In the past we have had experience with mini-golf. Emotional experience, actually.
Last summer we did mini-golf near my parents' place in Idaho. Scott could play the game fairly well, but Katie struggled with the putter. This led to a great amount of frustration and tears. Eventually, she cast the putter aside and used her hands, which made her much happier. At the end the kids got a popsicle. Scott's was too large and was one of the great trial of his young life -- or so it would have seemed based on his handling of the situation.
Given this background, when we embarked on a mini-golf excursion to Professor Hacker's Lost Treasure Golf, we weren't sure how far into our expedition we might get before things might go off the rails.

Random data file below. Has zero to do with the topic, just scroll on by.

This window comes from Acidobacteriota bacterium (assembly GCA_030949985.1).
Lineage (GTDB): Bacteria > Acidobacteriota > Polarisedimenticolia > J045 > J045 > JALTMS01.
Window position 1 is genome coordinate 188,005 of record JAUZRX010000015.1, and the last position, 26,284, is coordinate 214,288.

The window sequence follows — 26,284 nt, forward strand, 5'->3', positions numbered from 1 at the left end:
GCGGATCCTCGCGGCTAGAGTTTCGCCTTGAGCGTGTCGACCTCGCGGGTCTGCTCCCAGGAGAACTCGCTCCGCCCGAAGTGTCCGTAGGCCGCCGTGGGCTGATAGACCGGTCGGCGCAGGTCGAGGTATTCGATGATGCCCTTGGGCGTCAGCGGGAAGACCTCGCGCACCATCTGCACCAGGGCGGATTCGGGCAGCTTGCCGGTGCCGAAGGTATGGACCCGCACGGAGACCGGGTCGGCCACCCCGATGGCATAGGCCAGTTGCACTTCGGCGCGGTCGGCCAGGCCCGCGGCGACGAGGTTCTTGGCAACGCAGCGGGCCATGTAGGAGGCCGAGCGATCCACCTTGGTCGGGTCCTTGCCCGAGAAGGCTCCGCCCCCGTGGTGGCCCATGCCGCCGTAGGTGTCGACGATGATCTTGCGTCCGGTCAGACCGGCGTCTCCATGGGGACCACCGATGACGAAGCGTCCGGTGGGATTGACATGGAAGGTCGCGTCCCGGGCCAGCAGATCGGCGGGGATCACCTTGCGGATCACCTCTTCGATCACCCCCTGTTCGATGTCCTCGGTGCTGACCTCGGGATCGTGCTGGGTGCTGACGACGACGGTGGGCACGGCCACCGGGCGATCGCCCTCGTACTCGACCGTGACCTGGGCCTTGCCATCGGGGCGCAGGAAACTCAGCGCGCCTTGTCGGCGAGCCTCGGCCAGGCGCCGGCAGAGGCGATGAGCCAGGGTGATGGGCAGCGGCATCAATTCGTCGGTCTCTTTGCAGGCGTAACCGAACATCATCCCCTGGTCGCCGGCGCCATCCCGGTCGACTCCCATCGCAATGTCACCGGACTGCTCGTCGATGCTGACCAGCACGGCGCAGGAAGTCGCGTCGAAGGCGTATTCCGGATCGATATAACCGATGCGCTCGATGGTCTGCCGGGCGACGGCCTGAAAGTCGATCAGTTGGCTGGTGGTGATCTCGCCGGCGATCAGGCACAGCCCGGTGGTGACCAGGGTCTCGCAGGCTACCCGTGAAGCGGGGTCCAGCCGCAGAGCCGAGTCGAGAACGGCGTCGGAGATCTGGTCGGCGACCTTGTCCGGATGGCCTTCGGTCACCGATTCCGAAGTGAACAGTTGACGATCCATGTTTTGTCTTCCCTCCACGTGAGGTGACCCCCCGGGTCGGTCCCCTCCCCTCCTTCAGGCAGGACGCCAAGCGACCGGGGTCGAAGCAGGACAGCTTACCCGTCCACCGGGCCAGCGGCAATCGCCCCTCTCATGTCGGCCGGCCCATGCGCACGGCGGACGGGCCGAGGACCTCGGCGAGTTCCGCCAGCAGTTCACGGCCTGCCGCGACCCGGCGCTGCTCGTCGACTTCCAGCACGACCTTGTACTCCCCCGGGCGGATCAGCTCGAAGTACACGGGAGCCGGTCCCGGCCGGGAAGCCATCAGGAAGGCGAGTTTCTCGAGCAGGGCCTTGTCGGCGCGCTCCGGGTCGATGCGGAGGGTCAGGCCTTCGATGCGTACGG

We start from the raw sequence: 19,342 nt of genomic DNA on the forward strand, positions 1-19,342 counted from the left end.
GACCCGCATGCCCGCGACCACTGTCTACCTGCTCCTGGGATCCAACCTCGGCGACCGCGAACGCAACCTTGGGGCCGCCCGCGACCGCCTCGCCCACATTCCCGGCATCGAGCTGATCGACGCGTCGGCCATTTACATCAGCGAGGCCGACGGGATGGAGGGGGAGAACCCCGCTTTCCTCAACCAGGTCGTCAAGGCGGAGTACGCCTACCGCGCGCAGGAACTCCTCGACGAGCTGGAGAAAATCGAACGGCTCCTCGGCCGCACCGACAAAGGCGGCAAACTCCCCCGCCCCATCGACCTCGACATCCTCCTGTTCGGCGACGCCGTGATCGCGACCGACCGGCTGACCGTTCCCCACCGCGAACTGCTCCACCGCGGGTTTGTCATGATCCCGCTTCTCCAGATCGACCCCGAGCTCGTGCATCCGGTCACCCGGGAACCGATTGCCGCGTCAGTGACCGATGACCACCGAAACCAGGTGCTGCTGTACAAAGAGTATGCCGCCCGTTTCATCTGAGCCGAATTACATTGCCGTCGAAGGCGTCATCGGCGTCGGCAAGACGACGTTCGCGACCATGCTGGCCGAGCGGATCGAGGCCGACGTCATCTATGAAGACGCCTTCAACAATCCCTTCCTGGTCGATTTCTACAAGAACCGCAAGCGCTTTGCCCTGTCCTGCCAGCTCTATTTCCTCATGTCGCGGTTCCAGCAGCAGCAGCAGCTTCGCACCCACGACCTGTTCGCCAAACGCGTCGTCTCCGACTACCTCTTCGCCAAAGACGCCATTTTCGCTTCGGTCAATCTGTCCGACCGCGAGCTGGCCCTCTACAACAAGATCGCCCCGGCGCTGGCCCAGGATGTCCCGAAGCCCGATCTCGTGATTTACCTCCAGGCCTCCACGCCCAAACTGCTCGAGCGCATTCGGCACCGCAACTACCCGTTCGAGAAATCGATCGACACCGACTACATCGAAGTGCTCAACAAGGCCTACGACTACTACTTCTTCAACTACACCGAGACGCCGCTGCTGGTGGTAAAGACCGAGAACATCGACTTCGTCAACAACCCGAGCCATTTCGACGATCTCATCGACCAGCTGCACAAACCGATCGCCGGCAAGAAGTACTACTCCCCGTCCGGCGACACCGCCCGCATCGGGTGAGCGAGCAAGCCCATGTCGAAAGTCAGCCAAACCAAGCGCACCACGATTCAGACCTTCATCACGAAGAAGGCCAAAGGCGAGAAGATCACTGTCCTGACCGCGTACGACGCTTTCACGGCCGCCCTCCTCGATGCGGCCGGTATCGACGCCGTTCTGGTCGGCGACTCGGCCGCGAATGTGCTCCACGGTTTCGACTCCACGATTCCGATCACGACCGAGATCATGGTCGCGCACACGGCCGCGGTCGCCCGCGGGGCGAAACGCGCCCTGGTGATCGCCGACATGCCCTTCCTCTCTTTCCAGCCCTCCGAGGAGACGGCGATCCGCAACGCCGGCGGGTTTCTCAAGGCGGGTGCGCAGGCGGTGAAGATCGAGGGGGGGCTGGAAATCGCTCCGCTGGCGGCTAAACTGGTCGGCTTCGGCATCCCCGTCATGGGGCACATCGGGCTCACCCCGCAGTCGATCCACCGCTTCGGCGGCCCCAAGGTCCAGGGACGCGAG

The course was absolutely outstanding, complete with a pirate ship, waterfalls, caverns and even a train that delivers guests to one of two 18-hole courses. The train ride helps set the tone, but it also spaces guests out, so they aren't right on top of each other. That was helpful, because we let the little girls roam ahead of us, using their plastic putters like hockey sticks to score pink and purple goals while we pursued a more refined style of play.
Scott played between the two groups, and though he ran less, his face was probably just as flushed -- he gets that from me, and I get it from my mom. People sometimes think our kids are sunburned when we are outside on warm days, but really it's just that our capillaries are rich with blood. Great circulation.
Our expedition progressed in grand fashion all the way to hole #17, where little Ava's putter caught on something and she tripped headlong, smacking one of her front teeth on the ground. She bled quite a bit from her mouth and Tay had to remove himself from competition. He harrassed his wife Jamie endlessly because she finished the hole before coming to assist.
The course manager gave Ava a popsicle to ease her pains. How fitting. She seemed less conflicted about the popsicle as I might have expected, based on my previous experience.